THE SUFFERING TREE: June 13th  A mysterious inheritance, a town that doesn’t like outsiders, and a family with secrets–and a curse–they would do anything to keep hidden. I requested an ARC because I thought it sounded interesting, but it was a case of the summary saying one thing but the book being more about another. I’m including it because you can find my review here and decide for yourself. Some readers may enjoy it.

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[Aftercare Instructions] Bonnie Pipkin

Ever since the death of her father, Genesis has had to take on more than the average seventeen-about-to-turn-eighteen girl should have to. When her mother fell into a depression after her father’s death, Genesis took on the responsibility of taking care of her family. She can’t just leave her mother to her grief. But then Genesis gets pregnant. It’s not how she expected her year to go–pregnancy in high school was never her plan. She and her boyfriend, Peter, decide that getting an abortion is the only option for them because they’re seventeen and not ready for a child. After the procedure, Genesis expects to find her boyfriend waiting for her in the lobby of the Planned Parenthood. Instead she discovers that Peter abandoned her there. She’s alone. It’s something that she hasn’t really addressed before.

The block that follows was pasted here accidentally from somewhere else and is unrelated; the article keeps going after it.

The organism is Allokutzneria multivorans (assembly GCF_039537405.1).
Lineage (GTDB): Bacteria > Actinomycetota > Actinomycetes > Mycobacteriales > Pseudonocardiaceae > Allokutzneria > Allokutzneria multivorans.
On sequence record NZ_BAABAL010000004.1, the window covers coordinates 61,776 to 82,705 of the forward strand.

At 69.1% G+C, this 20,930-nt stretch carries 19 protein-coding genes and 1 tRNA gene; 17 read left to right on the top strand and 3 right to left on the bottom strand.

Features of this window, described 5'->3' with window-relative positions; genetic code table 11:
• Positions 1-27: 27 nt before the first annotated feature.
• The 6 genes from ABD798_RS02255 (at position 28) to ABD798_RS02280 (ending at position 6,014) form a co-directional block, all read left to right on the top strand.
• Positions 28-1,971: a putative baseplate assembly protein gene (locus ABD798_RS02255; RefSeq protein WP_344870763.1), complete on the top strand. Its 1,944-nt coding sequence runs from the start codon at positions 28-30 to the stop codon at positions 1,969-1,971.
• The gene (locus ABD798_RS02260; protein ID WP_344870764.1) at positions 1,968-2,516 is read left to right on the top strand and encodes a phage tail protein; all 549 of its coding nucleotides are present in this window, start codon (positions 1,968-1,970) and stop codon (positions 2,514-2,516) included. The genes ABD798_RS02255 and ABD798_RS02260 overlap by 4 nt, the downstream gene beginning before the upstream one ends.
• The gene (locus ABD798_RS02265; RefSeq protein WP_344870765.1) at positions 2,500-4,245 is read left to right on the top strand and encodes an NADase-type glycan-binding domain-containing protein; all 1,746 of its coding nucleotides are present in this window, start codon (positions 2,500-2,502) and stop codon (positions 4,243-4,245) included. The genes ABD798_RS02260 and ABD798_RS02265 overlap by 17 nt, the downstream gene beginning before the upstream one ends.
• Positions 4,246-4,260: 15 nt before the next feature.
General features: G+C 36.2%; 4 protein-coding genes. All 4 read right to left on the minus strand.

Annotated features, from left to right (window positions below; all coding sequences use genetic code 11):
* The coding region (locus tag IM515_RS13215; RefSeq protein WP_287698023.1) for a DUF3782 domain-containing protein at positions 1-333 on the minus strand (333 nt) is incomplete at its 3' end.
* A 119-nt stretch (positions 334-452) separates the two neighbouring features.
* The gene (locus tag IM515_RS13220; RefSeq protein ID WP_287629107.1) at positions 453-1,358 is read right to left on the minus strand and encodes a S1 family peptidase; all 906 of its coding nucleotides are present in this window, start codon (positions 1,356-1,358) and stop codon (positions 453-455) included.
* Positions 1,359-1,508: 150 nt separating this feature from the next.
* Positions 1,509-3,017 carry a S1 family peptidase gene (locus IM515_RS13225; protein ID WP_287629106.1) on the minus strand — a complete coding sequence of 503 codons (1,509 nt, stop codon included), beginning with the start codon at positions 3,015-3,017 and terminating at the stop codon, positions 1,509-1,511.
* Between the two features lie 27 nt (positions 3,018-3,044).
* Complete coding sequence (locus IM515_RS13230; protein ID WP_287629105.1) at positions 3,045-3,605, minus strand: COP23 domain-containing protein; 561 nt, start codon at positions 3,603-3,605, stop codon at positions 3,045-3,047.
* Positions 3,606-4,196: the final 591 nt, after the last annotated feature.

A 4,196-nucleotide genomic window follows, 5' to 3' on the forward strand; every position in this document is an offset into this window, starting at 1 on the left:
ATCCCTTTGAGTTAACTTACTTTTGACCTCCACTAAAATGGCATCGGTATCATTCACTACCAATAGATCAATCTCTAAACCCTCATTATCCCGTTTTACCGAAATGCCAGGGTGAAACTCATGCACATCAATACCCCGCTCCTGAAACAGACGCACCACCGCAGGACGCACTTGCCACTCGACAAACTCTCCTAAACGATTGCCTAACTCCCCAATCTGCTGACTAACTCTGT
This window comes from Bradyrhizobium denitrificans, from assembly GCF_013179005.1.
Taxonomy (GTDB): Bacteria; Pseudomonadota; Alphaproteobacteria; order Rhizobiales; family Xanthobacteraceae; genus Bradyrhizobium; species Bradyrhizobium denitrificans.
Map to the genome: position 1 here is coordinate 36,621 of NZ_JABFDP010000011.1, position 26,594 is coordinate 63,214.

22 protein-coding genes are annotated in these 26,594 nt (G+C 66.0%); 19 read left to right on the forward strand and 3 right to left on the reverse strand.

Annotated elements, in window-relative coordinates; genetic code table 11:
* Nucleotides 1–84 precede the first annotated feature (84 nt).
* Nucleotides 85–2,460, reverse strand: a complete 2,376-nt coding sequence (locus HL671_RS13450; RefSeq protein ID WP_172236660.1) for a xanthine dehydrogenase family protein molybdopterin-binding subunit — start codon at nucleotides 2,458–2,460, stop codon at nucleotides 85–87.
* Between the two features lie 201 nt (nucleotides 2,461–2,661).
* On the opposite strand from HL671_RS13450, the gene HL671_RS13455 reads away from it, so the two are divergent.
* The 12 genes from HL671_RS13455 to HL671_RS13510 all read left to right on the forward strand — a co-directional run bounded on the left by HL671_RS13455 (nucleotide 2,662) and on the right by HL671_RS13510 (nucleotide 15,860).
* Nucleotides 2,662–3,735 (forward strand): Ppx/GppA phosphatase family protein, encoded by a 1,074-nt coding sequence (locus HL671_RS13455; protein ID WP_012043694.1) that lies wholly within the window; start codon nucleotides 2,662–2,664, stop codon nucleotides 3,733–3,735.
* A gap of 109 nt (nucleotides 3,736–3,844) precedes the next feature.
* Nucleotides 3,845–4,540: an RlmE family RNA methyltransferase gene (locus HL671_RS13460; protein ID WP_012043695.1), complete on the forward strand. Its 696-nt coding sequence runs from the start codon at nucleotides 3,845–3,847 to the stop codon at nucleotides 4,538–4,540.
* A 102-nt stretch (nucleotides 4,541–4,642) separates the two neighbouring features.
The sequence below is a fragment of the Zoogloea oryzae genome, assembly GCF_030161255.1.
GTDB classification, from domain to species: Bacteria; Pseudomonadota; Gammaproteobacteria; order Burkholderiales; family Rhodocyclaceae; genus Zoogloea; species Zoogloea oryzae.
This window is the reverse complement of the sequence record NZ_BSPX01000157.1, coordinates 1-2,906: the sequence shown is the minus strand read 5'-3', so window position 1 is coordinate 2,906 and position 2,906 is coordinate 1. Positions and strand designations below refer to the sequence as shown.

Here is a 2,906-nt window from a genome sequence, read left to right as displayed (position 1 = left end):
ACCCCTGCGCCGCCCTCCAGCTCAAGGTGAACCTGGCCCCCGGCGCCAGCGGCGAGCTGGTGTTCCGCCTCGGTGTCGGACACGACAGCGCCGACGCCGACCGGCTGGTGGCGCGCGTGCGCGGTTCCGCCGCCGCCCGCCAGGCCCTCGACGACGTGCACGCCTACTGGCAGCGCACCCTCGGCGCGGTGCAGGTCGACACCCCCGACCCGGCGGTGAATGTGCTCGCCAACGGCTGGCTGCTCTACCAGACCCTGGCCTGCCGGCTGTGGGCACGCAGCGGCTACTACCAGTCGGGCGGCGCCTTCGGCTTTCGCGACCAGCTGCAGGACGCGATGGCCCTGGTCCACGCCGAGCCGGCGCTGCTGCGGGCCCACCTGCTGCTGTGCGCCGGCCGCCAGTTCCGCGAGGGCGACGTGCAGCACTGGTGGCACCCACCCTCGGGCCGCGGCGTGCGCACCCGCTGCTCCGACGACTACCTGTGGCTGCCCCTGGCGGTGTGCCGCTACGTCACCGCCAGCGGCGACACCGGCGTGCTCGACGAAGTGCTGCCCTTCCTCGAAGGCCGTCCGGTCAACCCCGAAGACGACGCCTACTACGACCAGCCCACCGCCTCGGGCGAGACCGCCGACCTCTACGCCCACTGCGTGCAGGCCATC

The girl and her escort have the same wild hair and deep-set eyes. This has to be her mother, and I try to imagine my own mother helping me out, escorting me. But I can’t conjure the faintest image of this. Not anymore.*

What follows is a heartfelt exploration of first loves, friendship, and understanding that your–and others’–actions may not be so black and white.

While Aftercare Instructions puts an abortion at the forefront of the novel–and indeed the opening scene takes place at the clinic–it’s very decisively after: it focuses on what Genesis is going through after the abortion and after the realization that her boyfriend has abandoned her. She needs to learn how to move on from both events and figure out how they’re going to change her. Genesis doesn’t always address everything, but since the chapter titles deal with aftercare and details about what your body goes through after an abortion, the reader is constantly reminded of where the novel started and what Genesis will eventually have to come to terms with.